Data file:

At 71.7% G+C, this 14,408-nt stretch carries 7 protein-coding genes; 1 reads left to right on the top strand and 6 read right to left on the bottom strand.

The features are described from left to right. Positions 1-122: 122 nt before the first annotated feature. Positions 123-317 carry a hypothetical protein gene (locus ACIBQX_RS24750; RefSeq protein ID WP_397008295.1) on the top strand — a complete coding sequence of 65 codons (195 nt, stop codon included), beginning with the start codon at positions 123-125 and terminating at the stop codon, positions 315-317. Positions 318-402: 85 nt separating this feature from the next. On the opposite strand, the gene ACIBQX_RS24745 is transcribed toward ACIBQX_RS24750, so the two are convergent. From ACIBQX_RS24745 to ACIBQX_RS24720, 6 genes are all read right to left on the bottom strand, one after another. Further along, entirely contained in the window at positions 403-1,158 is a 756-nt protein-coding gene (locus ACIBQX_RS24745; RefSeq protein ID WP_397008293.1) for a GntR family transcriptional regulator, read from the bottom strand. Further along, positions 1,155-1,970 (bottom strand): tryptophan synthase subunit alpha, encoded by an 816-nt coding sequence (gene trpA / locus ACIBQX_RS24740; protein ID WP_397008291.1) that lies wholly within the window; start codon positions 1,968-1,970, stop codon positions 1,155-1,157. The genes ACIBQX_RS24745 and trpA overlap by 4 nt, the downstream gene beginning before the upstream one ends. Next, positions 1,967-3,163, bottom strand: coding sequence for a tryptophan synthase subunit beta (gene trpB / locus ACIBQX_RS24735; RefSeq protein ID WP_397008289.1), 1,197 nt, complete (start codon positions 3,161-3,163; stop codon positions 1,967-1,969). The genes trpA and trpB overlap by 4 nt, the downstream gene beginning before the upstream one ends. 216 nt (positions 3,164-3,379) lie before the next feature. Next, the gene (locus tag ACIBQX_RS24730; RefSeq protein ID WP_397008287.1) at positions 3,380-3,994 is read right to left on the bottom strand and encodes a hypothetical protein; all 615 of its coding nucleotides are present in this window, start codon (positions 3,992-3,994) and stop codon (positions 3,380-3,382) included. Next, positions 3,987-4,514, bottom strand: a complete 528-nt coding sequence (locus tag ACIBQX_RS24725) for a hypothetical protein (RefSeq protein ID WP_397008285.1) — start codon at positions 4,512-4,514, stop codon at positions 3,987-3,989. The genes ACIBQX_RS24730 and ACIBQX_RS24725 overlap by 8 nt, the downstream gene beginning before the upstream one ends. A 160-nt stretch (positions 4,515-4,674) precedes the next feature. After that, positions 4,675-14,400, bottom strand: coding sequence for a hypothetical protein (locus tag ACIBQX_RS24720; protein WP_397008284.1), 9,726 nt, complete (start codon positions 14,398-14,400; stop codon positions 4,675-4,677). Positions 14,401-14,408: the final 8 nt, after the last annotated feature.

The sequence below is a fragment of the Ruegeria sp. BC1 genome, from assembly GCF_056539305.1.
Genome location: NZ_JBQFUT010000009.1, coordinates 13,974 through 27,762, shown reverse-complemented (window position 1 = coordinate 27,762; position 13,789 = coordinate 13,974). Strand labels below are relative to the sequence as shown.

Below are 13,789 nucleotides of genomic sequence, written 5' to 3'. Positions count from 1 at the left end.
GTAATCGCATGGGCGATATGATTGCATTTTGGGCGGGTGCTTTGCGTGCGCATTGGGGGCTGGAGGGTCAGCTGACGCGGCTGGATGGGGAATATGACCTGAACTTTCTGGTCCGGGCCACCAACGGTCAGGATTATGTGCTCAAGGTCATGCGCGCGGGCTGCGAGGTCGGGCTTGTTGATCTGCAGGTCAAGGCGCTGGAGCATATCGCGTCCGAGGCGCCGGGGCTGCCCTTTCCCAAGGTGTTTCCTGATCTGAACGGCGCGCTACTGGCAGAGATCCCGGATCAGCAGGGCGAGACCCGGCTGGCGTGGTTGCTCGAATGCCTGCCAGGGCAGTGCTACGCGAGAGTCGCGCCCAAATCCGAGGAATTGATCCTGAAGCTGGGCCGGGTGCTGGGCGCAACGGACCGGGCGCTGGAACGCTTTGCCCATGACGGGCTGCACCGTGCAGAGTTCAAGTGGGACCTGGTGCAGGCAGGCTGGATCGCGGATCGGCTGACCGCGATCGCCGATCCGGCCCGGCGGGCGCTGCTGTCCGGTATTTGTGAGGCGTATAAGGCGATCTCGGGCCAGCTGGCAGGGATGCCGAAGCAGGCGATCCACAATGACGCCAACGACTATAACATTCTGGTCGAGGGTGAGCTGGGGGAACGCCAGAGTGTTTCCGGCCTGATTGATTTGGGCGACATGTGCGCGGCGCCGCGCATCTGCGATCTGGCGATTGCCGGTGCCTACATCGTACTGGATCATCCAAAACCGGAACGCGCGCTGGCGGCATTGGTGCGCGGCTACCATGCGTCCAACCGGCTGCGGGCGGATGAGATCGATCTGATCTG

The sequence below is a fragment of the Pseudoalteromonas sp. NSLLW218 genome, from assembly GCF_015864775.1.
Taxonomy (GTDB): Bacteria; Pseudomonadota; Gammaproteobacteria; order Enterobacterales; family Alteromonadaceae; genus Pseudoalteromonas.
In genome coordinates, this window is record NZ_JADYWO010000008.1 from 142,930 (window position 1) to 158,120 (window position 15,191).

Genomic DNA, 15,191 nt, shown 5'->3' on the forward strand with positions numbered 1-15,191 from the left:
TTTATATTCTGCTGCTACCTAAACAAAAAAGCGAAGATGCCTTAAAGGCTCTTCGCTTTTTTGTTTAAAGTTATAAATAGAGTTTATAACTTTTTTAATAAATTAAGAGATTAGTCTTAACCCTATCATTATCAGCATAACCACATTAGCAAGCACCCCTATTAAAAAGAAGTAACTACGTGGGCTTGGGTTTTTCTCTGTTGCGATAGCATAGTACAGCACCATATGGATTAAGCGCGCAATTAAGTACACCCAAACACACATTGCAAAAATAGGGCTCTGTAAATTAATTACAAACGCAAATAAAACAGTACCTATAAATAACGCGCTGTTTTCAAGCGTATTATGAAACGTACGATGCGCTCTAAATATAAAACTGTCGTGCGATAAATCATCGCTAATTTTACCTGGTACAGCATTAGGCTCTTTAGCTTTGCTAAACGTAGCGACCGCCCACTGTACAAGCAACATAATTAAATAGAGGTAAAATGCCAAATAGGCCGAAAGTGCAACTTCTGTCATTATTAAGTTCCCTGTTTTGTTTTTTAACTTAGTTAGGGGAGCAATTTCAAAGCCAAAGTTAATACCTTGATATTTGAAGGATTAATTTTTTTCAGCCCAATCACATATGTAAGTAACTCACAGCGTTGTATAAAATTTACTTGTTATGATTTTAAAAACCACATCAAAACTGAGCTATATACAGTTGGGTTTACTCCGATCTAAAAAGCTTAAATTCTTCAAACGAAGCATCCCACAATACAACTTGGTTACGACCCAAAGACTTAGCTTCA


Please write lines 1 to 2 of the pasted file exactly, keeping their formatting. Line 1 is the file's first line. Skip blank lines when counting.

At 71.7% G+C, this 14,408-nt stretch carries 7 protein-coding genes; 1 reads left to right on the top strand and 6 read right to left on the bottom strand.

The features are described from left to right. Positions 1-122: 122 nt before the first annotated feature. Positions 123-317 carry a hypothetical protein gene (locus ACIBQX_RS24750; RefSeq protein ID WP_397008295.1) on the top strand — a complete coding sequence of 65 codons (195 nt, stop codon included), beginning with the start codon at positions 123-125 and terminating at the stop codon, positions 315-317. Positions 318-402: 85 nt separating this feature from the next. On the opposite strand, the gene ACIBQX_RS24745 is transcribed toward ACIBQX_RS24750, so the two are convergent. From ACIBQX_RS24745 to ACIBQX_RS24720, 6 genes are all read right to left on the bottom strand, one after another. Further along, entirely contained in the window at positions 403-1,158 is a 756-nt protein-coding gene (locus ACIBQX_RS24745; RefSeq protein ID WP_397008293.1) for a GntR family transcriptional regulator, read from the bottom strand. Further along, positions 1,155-1,970 (bottom strand): tryptophan synthase subunit alpha, encoded by an 816-nt coding sequence (gene trpA / locus ACIBQX_RS24740; protein ID WP_397008291.1) that lies wholly within the window; start codon positions 1,968-1,970, stop codon positions 1,155-1,157. The genes ACIBQX_RS24745 and trpA overlap by 4 nt, the downstream gene beginning before the upstream one ends. Next, positions 1,967-3,163, bottom strand: coding sequence for a tryptophan synthase subunit beta (gene trpB / locus ACIBQX_RS24735; RefSeq protein ID WP_397008289.1), 1,197 nt, complete (start codon positions 3,161-3,163; stop codon positions 1,967-1,969). The genes trpA and trpB overlap by 4 nt, the downstream gene beginning before the upstream one ends. 216 nt (positions 3,164-3,379) lie before the next feature. Next, the gene (locus tag ACIBQX_RS24730; RefSeq protein ID WP_397008287.1) at positions 3,380-3,994 is read right to left on the bottom strand and encodes a hypothetical protein; all 615 of its coding nucleotides are present in this window, start codon (positions 3,992-3,994) and stop codon (positions 3,380-3,382) included. Next, positions 3,987-4,514, bottom strand: a complete 528-nt coding sequence (locus tag ACIBQX_RS24725) for a hypothetical protein (RefSeq protein ID WP_397008285.1) — start codon at positions 4,512-4,514, stop codon at positions 3,987-3,989. The genes ACIBQX_RS24730 and ACIBQX_RS24725 overlap by 8 nt, the downstream gene beginning before the upstream one ends. A 160-nt stretch (positions 4,515-4,674) precedes the next feature. After that, positions 4,675-14,400, bottom strand: coding sequence for a hypothetical protein (locus tag ACIBQX_RS24720; protein WP_397008284.1), 9,726 nt, complete (start codon positions 14,398-14,400; stop codon positions 4,675-4,677). Positions 14,401-14,408: the final 8 nt, after the last annotated feature.